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The idea of Donald Glover as Spider-Man first surfaced during his Comedy Central special in 2010. Even before Andrew Garfield was cast, many fans were frustrated with the then-all-white nature of superhero movies, so they began a semi-serious social media campaign for Glover to be considered for the role. In the end, he wasn’t even contacted for an audition, although he did voice the new Spider-Man Miles Morales in an animated show last year.
In a recent interview with Yahoo, Glover appeared to be appreciative and tolerant of the #Donald4Spiderman campaign. The idea of playing Spider-Man would be pretty cool, he said, but he isn’t personally campaigning for it and he doesn’t seem to think it’s likely to happen.
“Of course, I would always be honored to play Spider-Man,” he said. “But I just want the Spider-Man movie to be dope, that’s all I want. I’m leaving it to [the fans]. Campaigning’s part of life, but for me, I’ve got a lot of stuff that I’m really excited about, and dropping it all… of course it’d be an honor. But it’s fine, if it comes, if not.”
In a Daily Beast interview, he said, “It would be cool for them to go with something different. To be real, I’d be honored to play it, but I just want to see the best choice.”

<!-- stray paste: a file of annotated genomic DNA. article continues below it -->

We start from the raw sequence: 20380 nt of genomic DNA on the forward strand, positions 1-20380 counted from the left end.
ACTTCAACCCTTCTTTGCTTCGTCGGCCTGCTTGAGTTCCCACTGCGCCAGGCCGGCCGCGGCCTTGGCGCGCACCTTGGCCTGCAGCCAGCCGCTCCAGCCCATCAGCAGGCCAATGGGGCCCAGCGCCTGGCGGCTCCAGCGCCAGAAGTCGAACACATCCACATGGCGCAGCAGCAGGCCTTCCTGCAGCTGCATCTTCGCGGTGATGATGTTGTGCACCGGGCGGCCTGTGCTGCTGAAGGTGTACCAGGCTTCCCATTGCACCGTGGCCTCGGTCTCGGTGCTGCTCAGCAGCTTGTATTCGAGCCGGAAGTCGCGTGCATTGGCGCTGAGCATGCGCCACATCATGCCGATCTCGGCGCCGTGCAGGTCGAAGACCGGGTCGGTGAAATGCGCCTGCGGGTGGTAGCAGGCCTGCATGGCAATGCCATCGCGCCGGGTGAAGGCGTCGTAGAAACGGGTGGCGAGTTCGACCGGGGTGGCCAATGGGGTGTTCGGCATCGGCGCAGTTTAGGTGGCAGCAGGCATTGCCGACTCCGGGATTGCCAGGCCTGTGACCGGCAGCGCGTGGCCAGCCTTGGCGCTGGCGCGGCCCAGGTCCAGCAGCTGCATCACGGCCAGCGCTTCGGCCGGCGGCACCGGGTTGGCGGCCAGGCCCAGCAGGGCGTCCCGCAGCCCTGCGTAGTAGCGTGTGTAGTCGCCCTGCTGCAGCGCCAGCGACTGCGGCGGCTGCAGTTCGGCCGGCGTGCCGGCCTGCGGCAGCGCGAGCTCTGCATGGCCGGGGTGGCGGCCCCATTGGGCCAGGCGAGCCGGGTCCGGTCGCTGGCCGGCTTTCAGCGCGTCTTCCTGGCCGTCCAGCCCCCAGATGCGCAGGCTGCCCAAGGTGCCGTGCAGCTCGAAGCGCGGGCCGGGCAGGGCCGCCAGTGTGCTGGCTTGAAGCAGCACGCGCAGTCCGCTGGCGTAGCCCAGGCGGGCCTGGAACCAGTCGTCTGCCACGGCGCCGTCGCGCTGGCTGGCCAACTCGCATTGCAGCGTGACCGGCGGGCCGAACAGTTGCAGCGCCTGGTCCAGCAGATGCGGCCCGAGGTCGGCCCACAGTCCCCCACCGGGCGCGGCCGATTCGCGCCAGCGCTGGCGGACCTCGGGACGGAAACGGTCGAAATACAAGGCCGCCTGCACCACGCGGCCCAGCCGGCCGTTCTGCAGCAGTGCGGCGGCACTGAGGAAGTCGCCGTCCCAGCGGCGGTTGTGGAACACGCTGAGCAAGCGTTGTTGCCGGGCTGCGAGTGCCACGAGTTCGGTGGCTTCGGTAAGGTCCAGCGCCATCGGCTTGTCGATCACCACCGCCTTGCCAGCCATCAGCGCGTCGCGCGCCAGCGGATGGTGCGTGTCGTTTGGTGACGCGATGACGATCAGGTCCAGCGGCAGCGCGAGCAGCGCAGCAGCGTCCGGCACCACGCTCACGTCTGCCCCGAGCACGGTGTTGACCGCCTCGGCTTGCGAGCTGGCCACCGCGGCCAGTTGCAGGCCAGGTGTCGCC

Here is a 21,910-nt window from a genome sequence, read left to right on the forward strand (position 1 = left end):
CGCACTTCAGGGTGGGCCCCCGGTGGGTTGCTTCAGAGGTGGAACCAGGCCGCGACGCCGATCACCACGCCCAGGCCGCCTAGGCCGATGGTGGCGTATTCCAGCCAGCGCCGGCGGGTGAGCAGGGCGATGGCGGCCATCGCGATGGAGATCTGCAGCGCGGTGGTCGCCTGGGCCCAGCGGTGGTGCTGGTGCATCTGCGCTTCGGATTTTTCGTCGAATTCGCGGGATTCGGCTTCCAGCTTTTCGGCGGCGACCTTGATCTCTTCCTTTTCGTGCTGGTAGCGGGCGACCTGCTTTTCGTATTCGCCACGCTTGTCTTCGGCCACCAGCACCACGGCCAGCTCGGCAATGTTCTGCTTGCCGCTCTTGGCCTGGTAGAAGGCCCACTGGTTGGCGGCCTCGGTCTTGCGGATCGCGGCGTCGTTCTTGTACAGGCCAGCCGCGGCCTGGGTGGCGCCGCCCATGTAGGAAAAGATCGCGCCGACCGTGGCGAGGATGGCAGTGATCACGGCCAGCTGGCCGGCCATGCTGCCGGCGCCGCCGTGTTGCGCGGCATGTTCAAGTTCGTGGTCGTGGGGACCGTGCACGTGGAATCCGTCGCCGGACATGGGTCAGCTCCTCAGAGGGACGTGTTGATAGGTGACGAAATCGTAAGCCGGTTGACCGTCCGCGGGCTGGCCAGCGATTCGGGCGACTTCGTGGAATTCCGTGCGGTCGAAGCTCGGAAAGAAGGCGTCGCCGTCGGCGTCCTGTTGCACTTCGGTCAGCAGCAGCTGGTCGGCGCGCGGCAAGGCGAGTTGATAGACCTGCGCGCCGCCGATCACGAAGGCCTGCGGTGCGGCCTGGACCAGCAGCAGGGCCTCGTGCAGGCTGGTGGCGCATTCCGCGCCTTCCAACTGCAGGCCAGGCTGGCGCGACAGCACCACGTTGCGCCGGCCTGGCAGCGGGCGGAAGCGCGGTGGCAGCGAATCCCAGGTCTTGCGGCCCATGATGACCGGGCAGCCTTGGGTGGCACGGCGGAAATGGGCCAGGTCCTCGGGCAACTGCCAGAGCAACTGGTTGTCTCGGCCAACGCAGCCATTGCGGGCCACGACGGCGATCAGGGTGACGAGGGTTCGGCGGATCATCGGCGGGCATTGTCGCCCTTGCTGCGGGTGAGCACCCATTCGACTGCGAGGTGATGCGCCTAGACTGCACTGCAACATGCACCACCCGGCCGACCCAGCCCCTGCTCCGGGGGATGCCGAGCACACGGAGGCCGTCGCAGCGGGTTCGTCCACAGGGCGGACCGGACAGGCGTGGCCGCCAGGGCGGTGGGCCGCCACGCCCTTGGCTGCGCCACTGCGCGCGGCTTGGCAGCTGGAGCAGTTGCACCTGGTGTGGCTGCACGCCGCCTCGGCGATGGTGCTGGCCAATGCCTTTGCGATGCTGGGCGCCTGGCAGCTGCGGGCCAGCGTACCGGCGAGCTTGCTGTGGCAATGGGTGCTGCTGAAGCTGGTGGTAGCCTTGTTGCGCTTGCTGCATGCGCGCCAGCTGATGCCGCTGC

Glover has a higher profile now than he was back in 2010, but he’s also 31 years old. So while Hollywood rumors suggest that Sony and Marvel are considering casting an actor of color as Spider-Man—either as Peter Parker or Miles Morales—Glover is probably too old for the role. The producers are more likely to go with an actor who can pass as a teenager, or at least one who is significantly more youthful than Captain America‘s Chris Evans, who is 33.
Photo via Tomdog/Wikimedia Commons (CC BY-SA 3.0)
Gavia Baker-Whitelaw is a staff writer at the Daily Dot, covering geek culture and fandom. Specializing in sci-fi movies and superheroes, she also appears as a film and TV critic on BBC radio. Elsewhere, she co-hosts the pop culture podcast Overinvested. Follow her on Twitter: @Hello_Tailor